Vice President Joseph R. Biden Jr. and Education Secretary Arne Duncan will announce on Monday a set of thorough guidelines for how schools and colleges should respond to allegations of sexual assault. Among them are that institutions should consider such allegations under the "more likely than not" standard of evidence, rather than the stricter "clear and convincing" standard that some now use.
The guidance comes in the form of a "Dear Colleague" letter from the Education Department's Office for Civil Rights designed to clarify Title IX regulations. The letter provides a detailed overview of institutions' existing responsibilities under Title IX when dealing with complaints of sexual harassment and sexual violence.
Title IX of the Education Amendments of 1972 prohibits sex-based discrimination at educational institutions that receive federal funds, and the letter stresses that sexual violence and sexual harassment interfere with students' right to an education free of discrimination. The letter adds that schools and colleges are obligated to respond to student-on-student harassment that occurs off their campuses, noting that such harassment could still create a hostile environment on campuses.
"Students across the country deserve the safest possible environment in which to learn. That's why we're taking new steps to help our nation's schools, universities, and colleges end the cycle of sexual violence on campus," Vice President Biden said in a news release. He and Mr. Duncan are slated to introduce the guidelines at 11:45 a.m., U.S. Eastern time, at the University of New Hampshire at Durham.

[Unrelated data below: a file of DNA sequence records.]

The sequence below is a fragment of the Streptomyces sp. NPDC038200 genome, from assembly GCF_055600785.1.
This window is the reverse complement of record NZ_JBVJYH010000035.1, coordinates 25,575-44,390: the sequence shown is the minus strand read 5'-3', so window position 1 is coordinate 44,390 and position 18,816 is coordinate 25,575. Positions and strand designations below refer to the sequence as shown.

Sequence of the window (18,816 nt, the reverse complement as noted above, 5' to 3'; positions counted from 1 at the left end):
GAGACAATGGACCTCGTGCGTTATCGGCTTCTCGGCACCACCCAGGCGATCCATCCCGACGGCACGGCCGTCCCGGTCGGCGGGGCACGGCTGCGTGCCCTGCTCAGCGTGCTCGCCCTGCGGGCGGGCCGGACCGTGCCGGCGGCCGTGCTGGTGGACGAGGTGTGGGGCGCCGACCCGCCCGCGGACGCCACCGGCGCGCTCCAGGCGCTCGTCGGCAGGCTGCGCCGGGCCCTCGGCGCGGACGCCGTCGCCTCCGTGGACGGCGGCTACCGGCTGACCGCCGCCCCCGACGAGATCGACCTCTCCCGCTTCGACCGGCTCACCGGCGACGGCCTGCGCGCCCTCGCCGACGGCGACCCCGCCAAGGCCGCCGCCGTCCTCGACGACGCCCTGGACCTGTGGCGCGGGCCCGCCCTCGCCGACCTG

The letter says that institutions must adhere to a three-part protocol: distributing a notice of nondiscrimination to students, employees, and others on campuses; designating a Title IX coordinator to oversee complaints; and adopting and publishing grievance procedures that provide "prompt and equitable resolution" of complaints.
The letter includes other specific examples of what institutions can and cannot do under Title IX. For example, "mediation is not appropriate even on a voluntary basis" between a victim and alleged perpetrator, says the letter. Institutions are also responsible for taking the proper "interim steps" to protect victims, such as moving the alleged victim or perpetrator to a new class or a different residence hall, providing counseling services to the complainant, or prohibiting the accused student from attending class for a period of time.
Data from the National Institute of Justice show that about one in five women are victims of sexual assault in college, and just over 6 percent of men are.
The letter goes on to clarify how institutions should handle complaints that are simultaneously being investigated by law-enforcement agencies. A law-enforcement investigation does not relieve a school or college of its duty to conduct a Title IX investigation, it says.
The letter also states that in order for a college's or school's grievance procedures to be consistent with Title IX standards, the institution "must use a preponderance-of-the-evidence standard (i.e., it is more likely than not that sexual harassment or violence occurred)." That is the standard of proof established for violations of civil-rights laws, the letter notes, and therefore is "the appropriate standard for investigating allegations of sexual harassment or violence."
Grievance procedures that use the stricter "'clear and convincing' standard (i.e., it is highly probable or reasonably certain that the sexual harassment or violence occurred)" are not equitable under Title IX, it says.
Daniel C. Swinton, an assistant dean of students at Vanderbilt University, said his institution began using the preponderance-of-the-evidence standard in 2007 after he read a letter the civil-rights office sent to Georgetown University a few years earlier that said the "clear and convincing" standard was a violation of Title IX.
"Preponderance is obviously the civil standard, in civil courts, and I think it would be best if colleges and universities followed it," Mr. Swinton said. "You'd be surprised how many do not."